For several years Houston County Jail has made it increasingly difficult for those held in the jail to be visited by their loved ones all be it behind glass as the governors of the jail insisted on a maximum security, no physical contact policy. Now their motive has been revealed as the county commission has approved a contract with Legacy Inmate, negotiated in December 2014 to handle the jail’s phone system. The contract will allegedly create a guaranteed revenue of $540,000 over three years, of which the county will receive 90 percent. Legacy also agreed to provide inmate video communication systems at no additional cost to the county.
“This contract is up every three years,” said county administrator Bill Dempsey. “The video system will be ours after the three-year period.” The $540,000 guaranteed revenue is about $200,000 more than the bid put in by previous provider GTL.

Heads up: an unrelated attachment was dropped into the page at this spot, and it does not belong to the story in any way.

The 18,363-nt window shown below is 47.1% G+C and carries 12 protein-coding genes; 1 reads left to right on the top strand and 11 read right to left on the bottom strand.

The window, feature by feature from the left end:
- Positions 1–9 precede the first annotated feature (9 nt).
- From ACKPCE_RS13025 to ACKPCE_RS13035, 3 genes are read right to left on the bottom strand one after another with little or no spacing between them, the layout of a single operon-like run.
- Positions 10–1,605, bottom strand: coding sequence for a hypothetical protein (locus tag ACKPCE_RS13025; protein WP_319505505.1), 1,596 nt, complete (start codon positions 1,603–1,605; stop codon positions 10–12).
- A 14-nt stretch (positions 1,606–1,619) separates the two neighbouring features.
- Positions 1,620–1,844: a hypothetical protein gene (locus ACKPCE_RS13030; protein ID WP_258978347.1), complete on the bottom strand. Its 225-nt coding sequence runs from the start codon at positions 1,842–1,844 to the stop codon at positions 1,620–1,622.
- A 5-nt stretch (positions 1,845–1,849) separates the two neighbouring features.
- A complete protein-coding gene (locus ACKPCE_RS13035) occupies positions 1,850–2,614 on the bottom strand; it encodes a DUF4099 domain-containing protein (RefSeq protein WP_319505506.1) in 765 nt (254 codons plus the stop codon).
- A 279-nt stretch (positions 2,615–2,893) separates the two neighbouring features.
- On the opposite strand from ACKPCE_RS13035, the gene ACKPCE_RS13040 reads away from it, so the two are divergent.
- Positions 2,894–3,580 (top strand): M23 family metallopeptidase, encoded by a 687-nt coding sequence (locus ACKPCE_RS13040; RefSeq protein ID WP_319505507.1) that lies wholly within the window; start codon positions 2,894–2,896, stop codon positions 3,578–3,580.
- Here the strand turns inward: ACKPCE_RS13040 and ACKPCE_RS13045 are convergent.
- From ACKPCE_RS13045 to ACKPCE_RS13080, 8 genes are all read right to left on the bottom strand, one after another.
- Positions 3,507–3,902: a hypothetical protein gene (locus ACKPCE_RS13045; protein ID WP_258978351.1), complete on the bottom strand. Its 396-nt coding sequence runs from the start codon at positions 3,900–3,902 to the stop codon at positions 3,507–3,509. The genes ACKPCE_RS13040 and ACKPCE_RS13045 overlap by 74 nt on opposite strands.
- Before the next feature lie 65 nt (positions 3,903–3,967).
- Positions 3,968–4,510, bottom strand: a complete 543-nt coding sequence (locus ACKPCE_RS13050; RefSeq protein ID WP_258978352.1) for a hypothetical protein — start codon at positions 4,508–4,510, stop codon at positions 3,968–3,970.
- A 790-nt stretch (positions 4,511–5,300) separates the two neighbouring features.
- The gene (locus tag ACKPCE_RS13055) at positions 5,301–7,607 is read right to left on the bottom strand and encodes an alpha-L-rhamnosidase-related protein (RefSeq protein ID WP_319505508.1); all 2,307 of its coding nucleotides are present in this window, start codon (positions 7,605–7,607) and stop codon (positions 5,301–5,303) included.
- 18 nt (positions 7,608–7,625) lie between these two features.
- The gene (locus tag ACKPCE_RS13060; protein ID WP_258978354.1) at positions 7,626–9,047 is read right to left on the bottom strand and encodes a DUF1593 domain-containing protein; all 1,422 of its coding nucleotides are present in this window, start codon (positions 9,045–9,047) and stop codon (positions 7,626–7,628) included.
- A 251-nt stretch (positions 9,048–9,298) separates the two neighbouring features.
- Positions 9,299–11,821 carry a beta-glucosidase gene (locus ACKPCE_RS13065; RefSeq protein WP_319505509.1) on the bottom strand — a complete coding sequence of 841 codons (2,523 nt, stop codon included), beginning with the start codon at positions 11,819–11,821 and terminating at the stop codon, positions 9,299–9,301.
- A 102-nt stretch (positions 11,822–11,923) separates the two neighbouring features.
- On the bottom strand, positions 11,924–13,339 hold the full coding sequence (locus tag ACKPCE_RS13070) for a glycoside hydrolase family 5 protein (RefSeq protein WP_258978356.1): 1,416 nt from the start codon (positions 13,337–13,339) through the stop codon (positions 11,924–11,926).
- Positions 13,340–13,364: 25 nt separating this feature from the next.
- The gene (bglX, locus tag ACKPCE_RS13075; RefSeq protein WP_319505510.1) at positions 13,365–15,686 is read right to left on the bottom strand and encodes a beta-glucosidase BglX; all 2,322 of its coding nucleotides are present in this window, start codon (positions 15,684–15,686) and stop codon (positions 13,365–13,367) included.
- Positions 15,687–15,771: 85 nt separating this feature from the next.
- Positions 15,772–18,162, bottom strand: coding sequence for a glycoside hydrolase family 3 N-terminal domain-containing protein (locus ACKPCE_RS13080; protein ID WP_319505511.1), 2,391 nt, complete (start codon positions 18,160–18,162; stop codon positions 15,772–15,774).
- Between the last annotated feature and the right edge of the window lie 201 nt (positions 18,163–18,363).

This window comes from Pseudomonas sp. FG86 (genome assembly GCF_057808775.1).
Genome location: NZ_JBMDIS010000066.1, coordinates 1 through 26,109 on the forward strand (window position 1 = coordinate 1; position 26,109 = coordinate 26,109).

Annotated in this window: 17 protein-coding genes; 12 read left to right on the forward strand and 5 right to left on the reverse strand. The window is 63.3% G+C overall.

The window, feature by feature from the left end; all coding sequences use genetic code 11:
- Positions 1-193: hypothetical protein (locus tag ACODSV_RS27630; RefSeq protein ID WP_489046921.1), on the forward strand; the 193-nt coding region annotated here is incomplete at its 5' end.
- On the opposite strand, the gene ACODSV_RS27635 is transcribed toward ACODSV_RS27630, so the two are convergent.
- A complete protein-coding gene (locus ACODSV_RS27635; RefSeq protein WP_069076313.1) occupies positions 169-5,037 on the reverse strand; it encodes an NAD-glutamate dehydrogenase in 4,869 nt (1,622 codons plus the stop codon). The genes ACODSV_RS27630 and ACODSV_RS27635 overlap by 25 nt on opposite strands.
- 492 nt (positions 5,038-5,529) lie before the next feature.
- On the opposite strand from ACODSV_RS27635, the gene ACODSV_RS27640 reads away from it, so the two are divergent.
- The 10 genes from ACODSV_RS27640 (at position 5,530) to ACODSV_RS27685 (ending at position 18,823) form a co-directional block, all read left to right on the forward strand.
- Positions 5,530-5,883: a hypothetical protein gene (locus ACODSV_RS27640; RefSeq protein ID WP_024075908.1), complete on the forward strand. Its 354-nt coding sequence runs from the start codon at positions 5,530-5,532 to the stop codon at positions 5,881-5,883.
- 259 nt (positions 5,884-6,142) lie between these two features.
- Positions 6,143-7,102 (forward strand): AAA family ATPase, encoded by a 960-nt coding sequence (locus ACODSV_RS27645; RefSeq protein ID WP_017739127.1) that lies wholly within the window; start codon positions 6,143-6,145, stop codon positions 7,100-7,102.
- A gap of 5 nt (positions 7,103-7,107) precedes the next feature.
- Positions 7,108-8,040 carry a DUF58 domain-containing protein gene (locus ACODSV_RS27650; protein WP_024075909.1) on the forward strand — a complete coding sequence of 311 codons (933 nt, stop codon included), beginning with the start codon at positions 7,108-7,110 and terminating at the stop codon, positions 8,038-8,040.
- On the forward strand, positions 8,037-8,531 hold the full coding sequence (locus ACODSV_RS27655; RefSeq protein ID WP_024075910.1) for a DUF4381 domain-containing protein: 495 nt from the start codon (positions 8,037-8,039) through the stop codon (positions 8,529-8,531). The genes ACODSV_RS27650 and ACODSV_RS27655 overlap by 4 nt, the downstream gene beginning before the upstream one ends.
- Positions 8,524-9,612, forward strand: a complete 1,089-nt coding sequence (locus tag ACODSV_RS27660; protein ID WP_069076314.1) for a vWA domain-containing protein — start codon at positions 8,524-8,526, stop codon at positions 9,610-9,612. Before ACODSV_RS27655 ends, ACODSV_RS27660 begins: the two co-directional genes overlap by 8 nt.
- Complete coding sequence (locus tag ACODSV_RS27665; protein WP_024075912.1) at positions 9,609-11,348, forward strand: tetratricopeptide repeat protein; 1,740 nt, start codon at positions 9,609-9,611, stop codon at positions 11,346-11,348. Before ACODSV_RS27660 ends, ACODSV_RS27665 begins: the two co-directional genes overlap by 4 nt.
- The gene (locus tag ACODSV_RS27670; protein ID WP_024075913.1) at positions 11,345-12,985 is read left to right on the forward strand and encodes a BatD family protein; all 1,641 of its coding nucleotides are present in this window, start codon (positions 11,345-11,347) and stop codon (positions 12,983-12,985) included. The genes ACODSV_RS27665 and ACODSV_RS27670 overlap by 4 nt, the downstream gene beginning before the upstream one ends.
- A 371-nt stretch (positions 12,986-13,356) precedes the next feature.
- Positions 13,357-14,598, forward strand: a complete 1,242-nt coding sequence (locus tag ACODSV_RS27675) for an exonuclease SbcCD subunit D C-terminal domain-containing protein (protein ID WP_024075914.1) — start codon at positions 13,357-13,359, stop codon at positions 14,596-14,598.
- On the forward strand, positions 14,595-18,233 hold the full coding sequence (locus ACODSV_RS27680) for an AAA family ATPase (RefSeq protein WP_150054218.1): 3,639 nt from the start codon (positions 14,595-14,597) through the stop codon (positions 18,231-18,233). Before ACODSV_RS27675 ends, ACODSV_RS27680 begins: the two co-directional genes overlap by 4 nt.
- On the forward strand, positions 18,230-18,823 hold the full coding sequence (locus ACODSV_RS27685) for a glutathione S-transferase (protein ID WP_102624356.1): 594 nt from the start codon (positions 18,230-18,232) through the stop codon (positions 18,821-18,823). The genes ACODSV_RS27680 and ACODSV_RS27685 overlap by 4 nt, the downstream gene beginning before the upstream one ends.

Recently the Prison Policy Initiative exposed shocking billing practices that cause the actual call charges to be far higher than the nominal published rates, and the costs are making it harder for incarcerated people to stay in touch with people outside prison and jail it also harms incarcerated people, their families and communities, and society at large. Affordable phone calls are directly related to the safety and well-being of all communities because communication reduces the likelihood that incarcerated people will commit another offense after their release. This uncontroversial proposition has been endorsed by Congress, the American Bar Association, the American Correctional Association, the federal Bureau of Prisons, state legislatures, and state regulatory agencies. Unfortunately, opportunities for government and private profit from prison telephone calls are clouding out this common-sense principle, and communities are suffering to fill the phone industry’s coffers.